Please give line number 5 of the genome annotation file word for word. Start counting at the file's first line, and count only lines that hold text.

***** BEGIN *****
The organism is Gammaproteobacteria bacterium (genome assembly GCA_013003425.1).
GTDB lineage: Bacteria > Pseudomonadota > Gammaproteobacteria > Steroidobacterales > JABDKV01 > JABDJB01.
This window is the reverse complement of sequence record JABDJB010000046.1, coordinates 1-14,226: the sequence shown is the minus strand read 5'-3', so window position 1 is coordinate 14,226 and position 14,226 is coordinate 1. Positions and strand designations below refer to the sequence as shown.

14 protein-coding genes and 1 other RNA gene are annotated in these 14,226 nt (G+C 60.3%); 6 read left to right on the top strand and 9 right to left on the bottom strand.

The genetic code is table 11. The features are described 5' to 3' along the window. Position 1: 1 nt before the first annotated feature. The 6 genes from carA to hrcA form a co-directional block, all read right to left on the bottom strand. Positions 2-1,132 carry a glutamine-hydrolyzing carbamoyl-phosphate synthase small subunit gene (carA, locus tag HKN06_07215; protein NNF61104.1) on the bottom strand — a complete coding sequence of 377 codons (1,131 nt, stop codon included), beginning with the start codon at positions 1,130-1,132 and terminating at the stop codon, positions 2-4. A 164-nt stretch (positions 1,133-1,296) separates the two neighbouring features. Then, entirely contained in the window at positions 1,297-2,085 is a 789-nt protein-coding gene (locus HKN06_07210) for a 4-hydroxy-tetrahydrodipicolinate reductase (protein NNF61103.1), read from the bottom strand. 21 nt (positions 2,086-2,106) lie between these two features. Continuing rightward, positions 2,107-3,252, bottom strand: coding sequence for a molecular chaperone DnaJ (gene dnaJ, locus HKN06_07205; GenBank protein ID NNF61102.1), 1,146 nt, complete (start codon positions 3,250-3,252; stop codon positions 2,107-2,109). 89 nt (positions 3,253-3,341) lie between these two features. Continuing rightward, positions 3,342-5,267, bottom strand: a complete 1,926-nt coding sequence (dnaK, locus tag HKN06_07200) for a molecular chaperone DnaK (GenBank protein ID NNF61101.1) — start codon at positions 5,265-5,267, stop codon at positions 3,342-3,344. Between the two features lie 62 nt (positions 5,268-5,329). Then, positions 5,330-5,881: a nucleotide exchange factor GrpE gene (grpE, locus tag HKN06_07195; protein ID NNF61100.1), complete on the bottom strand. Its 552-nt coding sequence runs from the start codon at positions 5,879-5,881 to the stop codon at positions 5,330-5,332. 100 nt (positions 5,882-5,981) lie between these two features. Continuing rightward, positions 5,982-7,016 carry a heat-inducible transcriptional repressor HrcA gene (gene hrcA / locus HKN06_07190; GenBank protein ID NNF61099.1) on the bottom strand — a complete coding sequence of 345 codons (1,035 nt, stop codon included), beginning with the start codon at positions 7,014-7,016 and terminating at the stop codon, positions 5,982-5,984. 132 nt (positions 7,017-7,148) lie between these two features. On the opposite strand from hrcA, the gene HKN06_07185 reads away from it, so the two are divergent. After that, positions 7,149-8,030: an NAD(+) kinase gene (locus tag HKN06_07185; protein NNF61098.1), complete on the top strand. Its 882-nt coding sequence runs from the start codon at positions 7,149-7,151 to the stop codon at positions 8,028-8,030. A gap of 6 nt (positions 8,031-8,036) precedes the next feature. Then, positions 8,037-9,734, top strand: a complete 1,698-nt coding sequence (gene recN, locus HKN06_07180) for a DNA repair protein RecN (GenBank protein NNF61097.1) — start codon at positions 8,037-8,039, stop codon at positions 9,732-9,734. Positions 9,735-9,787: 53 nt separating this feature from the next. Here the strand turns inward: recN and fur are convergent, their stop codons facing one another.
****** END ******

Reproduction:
The genetic code is table 11. The features are described 5' to 3' along the window. Position 1: 1 nt before the first annotated feature. The 6 genes from carA to hrcA form a co-directional block, all read right to left on the bottom strand. Positions 2-1,132 carry a glutamine-hydrolyzing carbamoyl-phosphate synthase small subunit gene (carA, locus tag HKN06_07215; protein NNF61104.1) on the bottom strand — a complete coding sequence of 377 codons (1,131 nt, stop codon included), beginning with the start codon at positions 1,130-1,132 and terminating at the stop codon, positions 2-4. A 164-nt stretch (positions 1,133-1,296) separates the two neighbouring features. Then, entirely contained in the window at positions 1,297-2,085 is a 789-nt protein-coding gene (locus HKN06_07210) for a 4-hydroxy-tetrahydrodipicolinate reductase (protein NNF61103.1), read from the bottom strand. 21 nt (positions 2,086-2,106) lie between these two features. Continuing rightward, positions 2,107-3,252, bottom strand: coding sequence for a molecular chaperone DnaJ (gene dnaJ, locus HKN06_07205; GenBank protein ID NNF61102.1), 1,146 nt, complete (start codon positions 3,250-3,252; stop codon positions 2,107-2,109). 89 nt (positions 3,253-3,341) lie between these two features. Continuing rightward, positions 3,342-5,267, bottom strand: a complete 1,926-nt coding sequence (dnaK, locus tag HKN06_07200) for a molecular chaperone DnaK (GenBank protein ID NNF61101.1) — start codon at positions 5,265-5,267, stop codon at positions 3,342-3,344. Between the two features lie 62 nt (positions 5,268-5,329). Then, positions 5,330-5,881: a nucleotide exchange factor GrpE gene (grpE, locus tag HKN06_07195; protein ID NNF61100.1), complete on the bottom strand. Its 552-nt coding sequence runs from the start codon at positions 5,879-5,881 to the stop codon at positions 5,330-5,332. 100 nt (positions 5,882-5,981) lie between these two features. Continuing rightward, positions 5,982-7,016 carry a heat-inducible transcriptional repressor HrcA gene (gene hrcA / locus HKN06_07190; GenBank protein ID NNF61099.1) on the bottom strand — a complete coding sequence of 345 codons (1,035 nt, stop codon included), beginning with the start codon at positions 7,014-7,016 and terminating at the stop codon, positions 5,982-5,984. 132 nt (positions 7,017-7,148) lie between these two features. On the opposite strand from hrcA, the gene HKN06_07185 reads away from it, so the two are divergent. After that, positions 7,149-8,030: an NAD(+) kinase gene (locus tag HKN06_07185; protein NNF61098.1), complete on the top strand. Its 882-nt coding sequence runs from the start codon at positions 7,149-7,151 to the stop codon at positions 8,028-8,030. A gap of 6 nt (positions 8,031-8,036) precedes the next feature. Then, positions 8,037-9,734, top strand: a complete 1,698-nt coding sequence (gene recN, locus HKN06_07180) for a DNA repair protein RecN (GenBank protein NNF61097.1) — start codon at positions 8,037-8,039, stop codon at positions 9,732-9,734. Positions 9,735-9,787: 53 nt separating this feature from the next. Here the strand turns inward: recN and fur are convergent, their stop codons facing one another.